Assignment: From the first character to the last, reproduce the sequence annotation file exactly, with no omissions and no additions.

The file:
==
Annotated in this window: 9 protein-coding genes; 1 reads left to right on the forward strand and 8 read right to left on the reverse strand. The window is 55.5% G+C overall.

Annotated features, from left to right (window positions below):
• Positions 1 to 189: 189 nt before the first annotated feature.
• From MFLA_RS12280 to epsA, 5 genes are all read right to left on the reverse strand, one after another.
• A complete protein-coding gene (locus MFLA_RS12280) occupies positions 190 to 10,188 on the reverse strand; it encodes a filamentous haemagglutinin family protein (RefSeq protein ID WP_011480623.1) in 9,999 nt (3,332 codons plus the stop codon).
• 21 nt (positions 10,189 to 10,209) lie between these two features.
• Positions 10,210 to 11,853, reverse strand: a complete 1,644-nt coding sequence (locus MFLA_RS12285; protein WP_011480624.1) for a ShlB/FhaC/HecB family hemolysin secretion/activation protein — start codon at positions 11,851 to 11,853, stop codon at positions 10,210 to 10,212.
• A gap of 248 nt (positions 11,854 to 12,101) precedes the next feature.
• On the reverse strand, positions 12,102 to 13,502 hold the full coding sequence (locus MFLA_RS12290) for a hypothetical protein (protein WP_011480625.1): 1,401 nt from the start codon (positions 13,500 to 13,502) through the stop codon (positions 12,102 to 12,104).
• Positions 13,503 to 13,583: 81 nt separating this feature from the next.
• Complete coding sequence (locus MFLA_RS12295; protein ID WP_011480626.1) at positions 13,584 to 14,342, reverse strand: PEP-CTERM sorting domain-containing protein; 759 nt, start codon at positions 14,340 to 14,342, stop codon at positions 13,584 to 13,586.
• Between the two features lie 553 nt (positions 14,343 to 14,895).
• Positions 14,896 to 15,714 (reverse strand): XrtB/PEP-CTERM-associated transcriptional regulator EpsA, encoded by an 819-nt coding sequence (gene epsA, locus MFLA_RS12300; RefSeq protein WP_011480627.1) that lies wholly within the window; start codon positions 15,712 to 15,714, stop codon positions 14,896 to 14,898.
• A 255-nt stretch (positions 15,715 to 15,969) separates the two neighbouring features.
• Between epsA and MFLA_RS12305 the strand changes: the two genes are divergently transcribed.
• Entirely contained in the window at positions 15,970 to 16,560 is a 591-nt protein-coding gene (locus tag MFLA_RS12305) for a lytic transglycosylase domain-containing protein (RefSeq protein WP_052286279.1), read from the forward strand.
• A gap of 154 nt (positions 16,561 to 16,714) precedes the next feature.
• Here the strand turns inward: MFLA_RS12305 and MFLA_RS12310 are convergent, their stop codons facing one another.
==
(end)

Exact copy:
Annotated in this window: 9 protein-coding genes; 1 reads left to right on the forward strand and 8 read right to left on the reverse strand. The window is 55.5% G+C overall.

Annotated features, from left to right (window positions below):
• Positions 1 to 189: 189 nt before the first annotated feature.
• From MFLA_RS12280 to epsA, 5 genes are all read right to left on the reverse strand, one after another.
• A complete protein-coding gene (locus MFLA_RS12280) occupies positions 190 to 10,188 on the reverse strand; it encodes a filamentous haemagglutinin family protein (RefSeq protein ID WP_011480623.1) in 9,999 nt (3,332 codons plus the stop codon).
• 21 nt (positions 10,189 to 10,209) lie between these two features.
• Positions 10,210 to 11,853, reverse strand: a complete 1,644-nt coding sequence (locus MFLA_RS12285; protein WP_011480624.1) for a ShlB/FhaC/HecB family hemolysin secretion/activation protein — start codon at positions 11,851 to 11,853, stop codon at positions 10,210 to 10,212.
• A gap of 248 nt (positions 11,854 to 12,101) precedes the next feature.
• On the reverse strand, positions 12,102 to 13,502 hold the full coding sequence (locus MFLA_RS12290) for a hypothetical protein (protein WP_011480625.1): 1,401 nt from the start codon (positions 13,500 to 13,502) through the stop codon (positions 12,102 to 12,104).
• Positions 13,503 to 13,583: 81 nt separating this feature from the next.
• Complete coding sequence (locus MFLA_RS12295; protein ID WP_011480626.1) at positions 13,584 to 14,342, reverse strand: PEP-CTERM sorting domain-containing protein; 759 nt, start codon at positions 14,340 to 14,342, stop codon at positions 13,584 to 13,586.
• Between the two features lie 553 nt (positions 14,343 to 14,895).
• Positions 14,896 to 15,714 (reverse strand): XrtB/PEP-CTERM-associated transcriptional regulator EpsA, encoded by an 819-nt coding sequence (gene epsA, locus MFLA_RS12300; RefSeq protein WP_011480627.1) that lies wholly within the window; start codon positions 15,712 to 15,714, stop codon positions 14,896 to 14,898.
• A 255-nt stretch (positions 15,715 to 15,969) separates the two neighbouring features.
• Between epsA and MFLA_RS12305 the strand changes: the two genes are divergently transcribed.
• Entirely contained in the window at positions 15,970 to 16,560 is a 591-nt protein-coding gene (locus tag MFLA_RS12305) for a lytic transglycosylase domain-containing protein (RefSeq protein WP_052286279.1), read from the forward strand.
• A gap of 154 nt (positions 16,561 to 16,714) precedes the next feature.
• Here the strand turns inward: MFLA_RS12305 and MFLA_RS12310 are convergent, their stop codons facing one another.